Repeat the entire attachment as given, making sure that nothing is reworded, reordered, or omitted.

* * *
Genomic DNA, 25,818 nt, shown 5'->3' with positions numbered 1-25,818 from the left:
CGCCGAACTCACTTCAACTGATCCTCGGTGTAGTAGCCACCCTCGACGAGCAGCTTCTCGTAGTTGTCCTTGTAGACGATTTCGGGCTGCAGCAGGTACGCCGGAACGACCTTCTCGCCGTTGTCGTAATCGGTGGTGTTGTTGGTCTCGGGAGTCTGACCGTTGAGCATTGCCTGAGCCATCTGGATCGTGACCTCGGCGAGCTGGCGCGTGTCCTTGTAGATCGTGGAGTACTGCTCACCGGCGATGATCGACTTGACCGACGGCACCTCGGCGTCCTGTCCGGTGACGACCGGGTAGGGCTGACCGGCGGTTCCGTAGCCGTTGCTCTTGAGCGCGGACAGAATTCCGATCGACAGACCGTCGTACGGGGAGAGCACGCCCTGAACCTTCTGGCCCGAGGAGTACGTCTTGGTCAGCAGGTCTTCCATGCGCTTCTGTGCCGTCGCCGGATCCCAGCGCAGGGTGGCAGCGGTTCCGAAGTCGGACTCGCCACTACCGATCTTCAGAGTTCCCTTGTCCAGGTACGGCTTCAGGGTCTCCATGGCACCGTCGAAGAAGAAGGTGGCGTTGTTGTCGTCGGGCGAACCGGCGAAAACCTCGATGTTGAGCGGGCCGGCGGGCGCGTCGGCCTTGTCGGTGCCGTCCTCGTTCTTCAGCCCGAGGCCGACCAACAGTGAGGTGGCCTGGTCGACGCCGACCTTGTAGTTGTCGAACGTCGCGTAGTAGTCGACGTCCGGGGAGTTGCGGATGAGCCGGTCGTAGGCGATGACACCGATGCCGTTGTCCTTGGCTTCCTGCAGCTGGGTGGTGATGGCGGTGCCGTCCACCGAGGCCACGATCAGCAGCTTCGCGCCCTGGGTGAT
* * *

Genomic DNA, 25,818 nt, shown 5'->3' with positions numbered 1-25,818 from the left:
CGCCGAACTCACTTCAACTGATCCTCGGTGTAGTAGCCACCCTCGACGAGCAGCTTCTCGTAGTTGTCCTTGTAGACGATTTCGGGCTGCAGCAGGTACGCCGGAACGACCTTCTCGCCGTTGTCGTAATCGGTGGTGTTGTTGGTCTCGGGAGTCTGACCGTTGAGCATTGCCTGAGCCATCTGGATCGTGACCTCGGCGAGCTGGCGCGTGTCCTTGTAGATCGTGGAGTACTGCTCACCGGCGATGATCGACTTGACCGACGGCACCTCGGCGTCCTGTCCGGTGACGACCGGGTAGGGCTGACCGGCGGTTCCGTAGCCGTTGCTCTTGAGCGCGGACAGAATTCCGATCGACAGACCGTCGTACGGGGAGAGCACGCCCTGAACCTTCTGGCCCGAGGAGTACGTCTTGGTCAGCAGGTCTTCCATGCGCTTCTGTGCCGTCGCCGGATCCCAGCGCAGGGTGGCAGCGGTTCCGAAGTCGGACTCGCCACTACCGATCTTCAGAGTTCCCTTGTCCAGGTACGGCTTCAGGGTCTCCATGGCACCGTCGAAGAAGAAGGTGGCGTTGTTGTCGTCGGGCGAACCGGCGAAAACCTCGATGTTGAGCGGGCCGGCGGGCGCGTCGGCCTTGTCGGTGCCGTCCTCGTTCTTCAGCCCGAGGCCGACCAACAGTGAGGTGGCCTGGTCGACGCCGACCTTGTAGTTGTCGAACGTCGCGTAGTAGTCGACGTCCGGGGAGTTGCGGATGAGCCGGTCGTAGGCGATGACACCGATGCCGTTGTCCTTGGCTTCCTGCAGCTGGGTGGTGATGGCGGTGCCGTCCACCGAGGCCACGATCAGCAGCTTCGCGCCCTGGGTGAT